For these reasons, although the whole of Jews Farm, including the farmhouse and all the agricultural buildings, including Mill Barn, was in common ownership when the farmhouse was listed in 1984, the listed farmhouse and its residential curtilage was both physically separated from, and functionally distinct from, the agricultural land and buildings on the other side of the wall. The fact that they were all constituent parts of the same farming enterprise at Jews Farm did not mean that Mill Barn, or any of the other agricultural buildings beyond the wall, were within the curtilage of the farmhouse.

In giving judgment, Sullivan J considered the decision in A-G (ex rel Sutcliffe) v Calderdale B.C. [1982] 46 PCR 399. It had been held in that case that there were three factors to be considered when identifying the curtilage of a building. These were: (1) the physical 'layout' of the listed building and the structure, (2) their ownership, past and present, and (3) their use or function, past and present. Stephenson LJ had said in that case: "Where they are in common ownership and one is used in connection with the other, there is little difficulty in putting a structure near a building or even some distance from it into its curtilage. So when the terrace was built, and the mill was worked by those who occupied the cottages, and the millowner owned the cottages, it would have been hard, if not impossible, to decide that the cottages were outside the curtilage of the mill." In that case the cottages were physically linked to the mill.

In this judgment, Sullivan J considered all three of the factors promulgated in Calderdale. However, he expressly rejected a submission that the defendant local planning authority had considered only the second factor, ownership (and had wrongly concluded that the farmhouse and Mill Barn were not in common ownership in 1984), and that they had failed to address the first and the third factors mentioned in Calderdale. Sullivan J clearly did not accept that historical association alone would be sufficient to allow the land or buildings in question to be regarded as being within the curtilage of the farmhouse itself. The functional relationship (if any) of the land and buildings in question with the farmhouse at the material date (1984) was clearly the ultimate determining factor, even when the other two factors were also taken into account.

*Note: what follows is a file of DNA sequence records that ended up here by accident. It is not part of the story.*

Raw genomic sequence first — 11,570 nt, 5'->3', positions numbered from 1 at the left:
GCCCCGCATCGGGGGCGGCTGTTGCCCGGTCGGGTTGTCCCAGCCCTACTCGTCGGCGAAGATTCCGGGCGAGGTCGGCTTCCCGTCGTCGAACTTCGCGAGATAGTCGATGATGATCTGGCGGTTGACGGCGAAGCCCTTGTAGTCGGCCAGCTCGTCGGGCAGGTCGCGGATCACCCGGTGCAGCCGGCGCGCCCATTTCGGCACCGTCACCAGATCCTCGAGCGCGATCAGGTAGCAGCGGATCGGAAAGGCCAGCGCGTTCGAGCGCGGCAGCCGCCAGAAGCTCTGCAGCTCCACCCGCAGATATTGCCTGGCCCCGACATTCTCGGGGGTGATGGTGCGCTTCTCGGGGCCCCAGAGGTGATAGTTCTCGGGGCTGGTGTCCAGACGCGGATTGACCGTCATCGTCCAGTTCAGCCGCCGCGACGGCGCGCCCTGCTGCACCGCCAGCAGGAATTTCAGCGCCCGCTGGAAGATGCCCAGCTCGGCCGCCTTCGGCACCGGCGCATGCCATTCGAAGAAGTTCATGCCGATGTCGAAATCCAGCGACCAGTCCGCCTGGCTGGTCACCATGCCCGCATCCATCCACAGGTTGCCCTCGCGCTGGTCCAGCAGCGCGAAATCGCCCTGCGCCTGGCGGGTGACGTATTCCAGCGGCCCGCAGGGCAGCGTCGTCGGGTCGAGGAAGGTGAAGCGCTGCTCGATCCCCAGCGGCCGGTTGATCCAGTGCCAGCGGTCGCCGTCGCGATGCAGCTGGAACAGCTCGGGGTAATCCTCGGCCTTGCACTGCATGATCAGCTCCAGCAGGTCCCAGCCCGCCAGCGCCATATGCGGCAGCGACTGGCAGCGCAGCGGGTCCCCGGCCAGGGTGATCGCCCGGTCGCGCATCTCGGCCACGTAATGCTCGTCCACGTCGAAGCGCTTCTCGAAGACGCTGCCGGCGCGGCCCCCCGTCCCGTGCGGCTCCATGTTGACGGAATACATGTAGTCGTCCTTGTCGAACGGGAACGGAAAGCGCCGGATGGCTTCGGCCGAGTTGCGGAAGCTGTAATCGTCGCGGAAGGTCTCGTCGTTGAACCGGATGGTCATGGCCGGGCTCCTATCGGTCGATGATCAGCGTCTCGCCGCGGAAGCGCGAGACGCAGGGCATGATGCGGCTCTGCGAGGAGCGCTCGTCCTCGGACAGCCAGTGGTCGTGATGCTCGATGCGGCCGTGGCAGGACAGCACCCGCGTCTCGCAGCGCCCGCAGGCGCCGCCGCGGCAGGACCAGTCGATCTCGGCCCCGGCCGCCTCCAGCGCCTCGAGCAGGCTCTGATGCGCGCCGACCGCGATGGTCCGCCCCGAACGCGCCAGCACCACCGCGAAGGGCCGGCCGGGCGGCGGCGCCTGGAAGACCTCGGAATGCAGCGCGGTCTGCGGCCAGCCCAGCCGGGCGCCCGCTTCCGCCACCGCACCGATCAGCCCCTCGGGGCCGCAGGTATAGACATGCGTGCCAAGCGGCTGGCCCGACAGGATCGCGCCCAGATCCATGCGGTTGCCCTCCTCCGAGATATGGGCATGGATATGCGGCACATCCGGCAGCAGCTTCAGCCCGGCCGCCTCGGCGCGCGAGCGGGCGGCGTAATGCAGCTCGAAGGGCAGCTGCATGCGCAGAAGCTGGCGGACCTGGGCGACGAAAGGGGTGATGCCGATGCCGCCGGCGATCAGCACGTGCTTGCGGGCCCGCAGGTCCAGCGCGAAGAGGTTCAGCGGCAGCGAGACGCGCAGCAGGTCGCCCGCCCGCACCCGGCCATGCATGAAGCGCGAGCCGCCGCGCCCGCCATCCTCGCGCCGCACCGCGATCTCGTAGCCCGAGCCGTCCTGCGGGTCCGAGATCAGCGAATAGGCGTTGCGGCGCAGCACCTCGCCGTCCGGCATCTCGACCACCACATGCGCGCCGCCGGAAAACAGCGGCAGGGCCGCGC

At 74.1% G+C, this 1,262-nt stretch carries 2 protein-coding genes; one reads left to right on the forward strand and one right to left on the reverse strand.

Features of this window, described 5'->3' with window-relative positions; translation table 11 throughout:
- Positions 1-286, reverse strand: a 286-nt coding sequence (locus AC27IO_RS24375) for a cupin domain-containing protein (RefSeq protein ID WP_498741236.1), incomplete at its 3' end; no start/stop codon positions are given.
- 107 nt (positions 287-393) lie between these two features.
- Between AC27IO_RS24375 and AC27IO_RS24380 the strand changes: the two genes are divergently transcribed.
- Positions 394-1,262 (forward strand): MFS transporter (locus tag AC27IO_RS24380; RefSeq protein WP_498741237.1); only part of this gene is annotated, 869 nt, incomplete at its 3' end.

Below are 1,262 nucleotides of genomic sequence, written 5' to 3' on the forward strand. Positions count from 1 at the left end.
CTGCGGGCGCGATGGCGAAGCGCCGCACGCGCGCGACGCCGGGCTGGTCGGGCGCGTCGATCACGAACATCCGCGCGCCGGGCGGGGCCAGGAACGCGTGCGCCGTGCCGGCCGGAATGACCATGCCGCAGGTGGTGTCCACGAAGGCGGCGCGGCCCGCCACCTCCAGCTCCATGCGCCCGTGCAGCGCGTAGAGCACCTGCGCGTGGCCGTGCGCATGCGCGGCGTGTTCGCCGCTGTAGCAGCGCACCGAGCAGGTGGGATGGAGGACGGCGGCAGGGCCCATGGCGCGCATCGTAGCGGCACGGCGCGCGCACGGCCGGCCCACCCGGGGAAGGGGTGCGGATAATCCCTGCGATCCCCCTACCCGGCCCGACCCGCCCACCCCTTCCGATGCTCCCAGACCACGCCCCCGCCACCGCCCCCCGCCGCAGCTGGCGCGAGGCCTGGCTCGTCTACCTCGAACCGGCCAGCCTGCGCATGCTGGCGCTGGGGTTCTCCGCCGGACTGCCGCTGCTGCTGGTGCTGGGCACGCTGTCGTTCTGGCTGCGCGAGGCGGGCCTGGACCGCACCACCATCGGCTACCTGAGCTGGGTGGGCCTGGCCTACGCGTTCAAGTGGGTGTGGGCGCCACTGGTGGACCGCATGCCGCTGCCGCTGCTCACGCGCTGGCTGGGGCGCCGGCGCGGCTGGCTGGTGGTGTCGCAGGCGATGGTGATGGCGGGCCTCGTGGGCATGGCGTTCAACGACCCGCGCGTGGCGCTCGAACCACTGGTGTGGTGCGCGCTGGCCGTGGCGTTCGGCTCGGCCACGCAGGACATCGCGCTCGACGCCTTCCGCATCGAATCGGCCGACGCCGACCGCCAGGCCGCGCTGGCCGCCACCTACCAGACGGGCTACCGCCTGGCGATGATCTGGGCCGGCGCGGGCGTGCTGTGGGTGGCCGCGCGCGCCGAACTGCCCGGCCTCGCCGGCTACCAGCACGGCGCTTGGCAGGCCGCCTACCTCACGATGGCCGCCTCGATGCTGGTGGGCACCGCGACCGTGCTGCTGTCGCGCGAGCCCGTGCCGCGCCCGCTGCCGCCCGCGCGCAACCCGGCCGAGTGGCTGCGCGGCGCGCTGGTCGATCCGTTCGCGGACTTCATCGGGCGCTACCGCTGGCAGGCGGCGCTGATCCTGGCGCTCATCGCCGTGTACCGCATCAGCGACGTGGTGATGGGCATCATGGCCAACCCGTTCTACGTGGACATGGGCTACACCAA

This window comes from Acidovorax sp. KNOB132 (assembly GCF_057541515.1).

I am not the first person to draw attention to this judgment. The Legal Director of English Heritage wrote an article under the title “Legal Developments – Curtilage and Farm Buildings”, in which he referred to the Taunton Deane case. As he observed: “The key point of interest was the way the judge approached function and use.” The author concluded: “Although the layout of the buildings, their distance apart and the existence of physical boundaries between them were also factors in this decision, it is hard to see why this functional distinction (a farmhouse being a dwelling and farm buildings being agricultural) would not weigh heavily in all farm cases, even where the buildings were very much closer and no boundaries between them existed. In this case it could also be argued that non-domestic agricultural buildings attached to the farmhouse are not protected by listing either.”

I have drawn attention to this matter because I have come across several examples of planning officers assuming that a barn situated close to a listed farmhouse was thereby also listed by virtue of its being within the curtilage of the farmhouse. There may be a few cases where this is so (if the barn really was in domestic use at the time of listing), but for the reasons explained above, and as very clearly demonstrated in the Taunton Deane case, there will be many cases in which the barn in question has never been within the curtilage of the farmhouse and so is not itself listed.

© MARTIN H GOODALL

16 comments:

spongemum said...

As a matter of interest, say a dwelling has been designated with an Article 4 then the dwelling and garden beome two properties because a fence is erected dividing the house and large garden to the side, in order to create a building plot.

The wall fronting the dwelling and running along the boundary with the road is now,in part,one side of the fence which has become the new curtilage and then continues the other side of the fence forming part of the boundary/curtilage to the plot.

As the Article 4 is attached to the dwelling and it's curtilage and the plot is now a separate planning unit, does the Article 4 continue to apply to the wall that no longer forms part of the curtilage of the dwelling?

Rick said...